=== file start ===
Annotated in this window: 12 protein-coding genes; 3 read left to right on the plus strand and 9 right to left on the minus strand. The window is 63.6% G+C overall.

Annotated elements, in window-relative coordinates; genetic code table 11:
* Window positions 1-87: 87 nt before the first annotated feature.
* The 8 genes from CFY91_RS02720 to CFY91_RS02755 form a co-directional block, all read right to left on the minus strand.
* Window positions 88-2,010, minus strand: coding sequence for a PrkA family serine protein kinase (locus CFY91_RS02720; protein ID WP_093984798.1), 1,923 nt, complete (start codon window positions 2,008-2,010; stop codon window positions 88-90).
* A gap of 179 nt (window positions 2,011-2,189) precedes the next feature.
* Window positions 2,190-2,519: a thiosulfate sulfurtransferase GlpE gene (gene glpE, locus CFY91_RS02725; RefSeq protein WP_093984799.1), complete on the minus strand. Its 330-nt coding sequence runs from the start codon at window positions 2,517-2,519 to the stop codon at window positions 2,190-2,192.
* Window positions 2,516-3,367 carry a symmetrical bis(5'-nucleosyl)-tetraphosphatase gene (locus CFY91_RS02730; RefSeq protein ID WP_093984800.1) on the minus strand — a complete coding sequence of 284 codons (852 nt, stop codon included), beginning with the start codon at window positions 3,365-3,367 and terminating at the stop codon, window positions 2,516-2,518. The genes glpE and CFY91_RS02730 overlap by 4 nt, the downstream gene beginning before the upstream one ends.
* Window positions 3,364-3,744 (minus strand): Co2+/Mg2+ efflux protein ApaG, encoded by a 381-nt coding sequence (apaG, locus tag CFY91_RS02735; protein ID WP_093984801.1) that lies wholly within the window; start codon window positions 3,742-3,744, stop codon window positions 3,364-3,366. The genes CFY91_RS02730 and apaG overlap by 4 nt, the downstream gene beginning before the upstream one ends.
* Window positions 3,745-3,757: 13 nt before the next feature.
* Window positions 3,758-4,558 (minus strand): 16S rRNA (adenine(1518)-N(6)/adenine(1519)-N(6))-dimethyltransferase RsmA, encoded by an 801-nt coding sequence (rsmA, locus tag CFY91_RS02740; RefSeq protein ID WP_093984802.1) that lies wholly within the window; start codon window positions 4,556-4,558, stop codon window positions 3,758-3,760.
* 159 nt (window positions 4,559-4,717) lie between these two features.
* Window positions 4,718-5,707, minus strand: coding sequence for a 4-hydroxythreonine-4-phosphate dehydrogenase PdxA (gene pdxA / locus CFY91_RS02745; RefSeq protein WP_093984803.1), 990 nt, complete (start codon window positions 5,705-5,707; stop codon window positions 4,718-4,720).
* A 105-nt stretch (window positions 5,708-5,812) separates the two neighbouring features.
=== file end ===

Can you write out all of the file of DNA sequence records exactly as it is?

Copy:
Annotated in this window: 12 protein-coding genes; 3 read left to right on the plus strand and 9 right to left on the minus strand. The window is 63.6% G+C overall.

Annotated elements, in window-relative coordinates; genetic code table 11:
* Window positions 1-87: 87 nt before the first annotated feature.
* The 8 genes from CFY91_RS02720 to CFY91_RS02755 form a co-directional block, all read right to left on the minus strand.
* Window positions 88-2,010, minus strand: coding sequence for a PrkA family serine protein kinase (locus CFY91_RS02720; protein ID WP_093984798.1), 1,923 nt, complete (start codon window positions 2,008-2,010; stop codon window positions 88-90).
* A gap of 179 nt (window positions 2,011-2,189) precedes the next feature.
* Window positions 2,190-2,519: a thiosulfate sulfurtransferase GlpE gene (gene glpE, locus CFY91_RS02725; RefSeq protein WP_093984799.1), complete on the minus strand. Its 330-nt coding sequence runs from the start codon at window positions 2,517-2,519 to the stop codon at window positions 2,190-2,192.
* Window positions 2,516-3,367 carry a symmetrical bis(5'-nucleosyl)-tetraphosphatase gene (locus CFY91_RS02730; RefSeq protein ID WP_093984800.1) on the minus strand — a complete coding sequence of 284 codons (852 nt, stop codon included), beginning with the start codon at window positions 3,365-3,367 and terminating at the stop codon, window positions 2,516-2,518. The genes glpE and CFY91_RS02730 overlap by 4 nt, the downstream gene beginning before the upstream one ends.
* Window positions 3,364-3,744 (minus strand): Co2+/Mg2+ efflux protein ApaG, encoded by a 381-nt coding sequence (apaG, locus tag CFY91_RS02735; protein ID WP_093984801.1) that lies wholly within the window; start codon window positions 3,742-3,744, stop codon window positions 3,364-3,366. The genes CFY91_RS02730 and apaG overlap by 4 nt, the downstream gene beginning before the upstream one ends.
* Window positions 3,745-3,757: 13 nt before the next feature.
* Window positions 3,758-4,558 (minus strand): 16S rRNA (adenine(1518)-N(6)/adenine(1519)-N(6))-dimethyltransferase RsmA, encoded by an 801-nt coding sequence (rsmA, locus tag CFY91_RS02740; RefSeq protein ID WP_093984802.1) that lies wholly within the window; start codon window positions 4,556-4,558, stop codon window positions 3,758-3,760.
* 159 nt (window positions 4,559-4,717) lie between these two features.
* Window positions 4,718-5,707, minus strand: coding sequence for a 4-hydroxythreonine-4-phosphate dehydrogenase PdxA (gene pdxA / locus CFY91_RS02745; RefSeq protein WP_093984803.1), 990 nt, complete (start codon window positions 5,705-5,707; stop codon window positions 4,718-4,720).
* A 105-nt stretch (window positions 5,708-5,812) separates the two neighbouring features.